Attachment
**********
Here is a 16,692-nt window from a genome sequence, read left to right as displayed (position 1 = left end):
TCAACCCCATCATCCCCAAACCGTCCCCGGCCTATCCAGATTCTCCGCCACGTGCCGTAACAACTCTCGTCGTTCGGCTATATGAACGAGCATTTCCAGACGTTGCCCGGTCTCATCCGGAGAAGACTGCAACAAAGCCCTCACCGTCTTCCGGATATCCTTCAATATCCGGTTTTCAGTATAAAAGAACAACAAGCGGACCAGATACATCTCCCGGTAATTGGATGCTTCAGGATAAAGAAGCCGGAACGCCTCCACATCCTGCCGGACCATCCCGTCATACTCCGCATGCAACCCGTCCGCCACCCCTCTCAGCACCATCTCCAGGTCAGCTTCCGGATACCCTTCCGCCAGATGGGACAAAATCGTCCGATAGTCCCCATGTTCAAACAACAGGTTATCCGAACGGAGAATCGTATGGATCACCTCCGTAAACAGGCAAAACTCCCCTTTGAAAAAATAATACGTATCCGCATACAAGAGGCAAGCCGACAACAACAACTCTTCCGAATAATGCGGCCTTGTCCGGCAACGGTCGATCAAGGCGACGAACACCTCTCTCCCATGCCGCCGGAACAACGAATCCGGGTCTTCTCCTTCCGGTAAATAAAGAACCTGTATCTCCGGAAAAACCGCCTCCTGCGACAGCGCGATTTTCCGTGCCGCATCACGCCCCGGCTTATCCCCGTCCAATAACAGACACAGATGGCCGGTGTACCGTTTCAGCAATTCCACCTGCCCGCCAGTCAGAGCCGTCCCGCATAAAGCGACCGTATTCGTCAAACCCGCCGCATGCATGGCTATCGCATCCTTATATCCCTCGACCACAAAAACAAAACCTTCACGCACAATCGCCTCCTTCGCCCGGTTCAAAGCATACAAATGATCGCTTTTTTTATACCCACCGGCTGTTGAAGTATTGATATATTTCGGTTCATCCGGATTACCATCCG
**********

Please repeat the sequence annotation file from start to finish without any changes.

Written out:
Here is a 16,692-nt window from a genome sequence, read left to right as displayed (position 1 = left end):
TCAACCCCATCATCCCCAAACCGTCCCCGGCCTATCCAGATTCTCCGCCACGTGCCGTAACAACTCTCGTCGTTCGGCTATATGAACGAGCATTTCCAGACGTTGCCCGGTCTCATCCGGAGAAGACTGCAACAAAGCCCTCACCGTCTTCCGGATATCCTTCAATATCCGGTTTTCAGTATAAAAGAACAACAAGCGGACCAGATACATCTCCCGGTAATTGGATGCTTCAGGATAAAGAAGCCGGAACGCCTCCACATCCTGCCGGACCATCCCGTCATACTCCGCATGCAACCCGTCCGCCACCCCTCTCAGCACCATCTCCAGGTCAGCTTCCGGATACCCTTCCGCCAGATGGGACAAAATCGTCCGATAGTCCCCATGTTCAAACAACAGGTTATCCGAACGGAGAATCGTATGGATCACCTCCGTAAACAGGCAAAACTCCCCTTTGAAAAAATAATACGTATCCGCATACAAGAGGCAAGCCGACAACAACAACTCTTCCGAATAATGCGGCCTTGTCCGGCAACGGTCGATCAAGGCGACGAACACCTCTCTCCCATGCCGCCGGAACAACGAATCCGGGTCTTCTCCTTCCGGTAAATAAAGAACCTGTATCTCCGGAAAAACCGCCTCCTGCGACAGCGCGATTTTCCGTGCCGCATCACGCCCCGGCTTATCCCCGTCCAATAACAGACACAGATGGCCGGTGTACCGTTTCAGCAATTCCACCTGCCCGCCAGTCAGAGCCGTCCCGCATAAAGCGACCGTATTCGTCAAACCCGCCGCATGCATGGCTATCGCATCCTTATATCCCTCGACCACAAAAACAAAACCTTCACGCACAATCGCCTCCTTCGCCCGGTTCAAAGCATACAAATGATCGCTTTTTTTATACCCACCGGCTGTTGAAGTATTGATATATTTCGGTTCATCCGGATTACCATCCG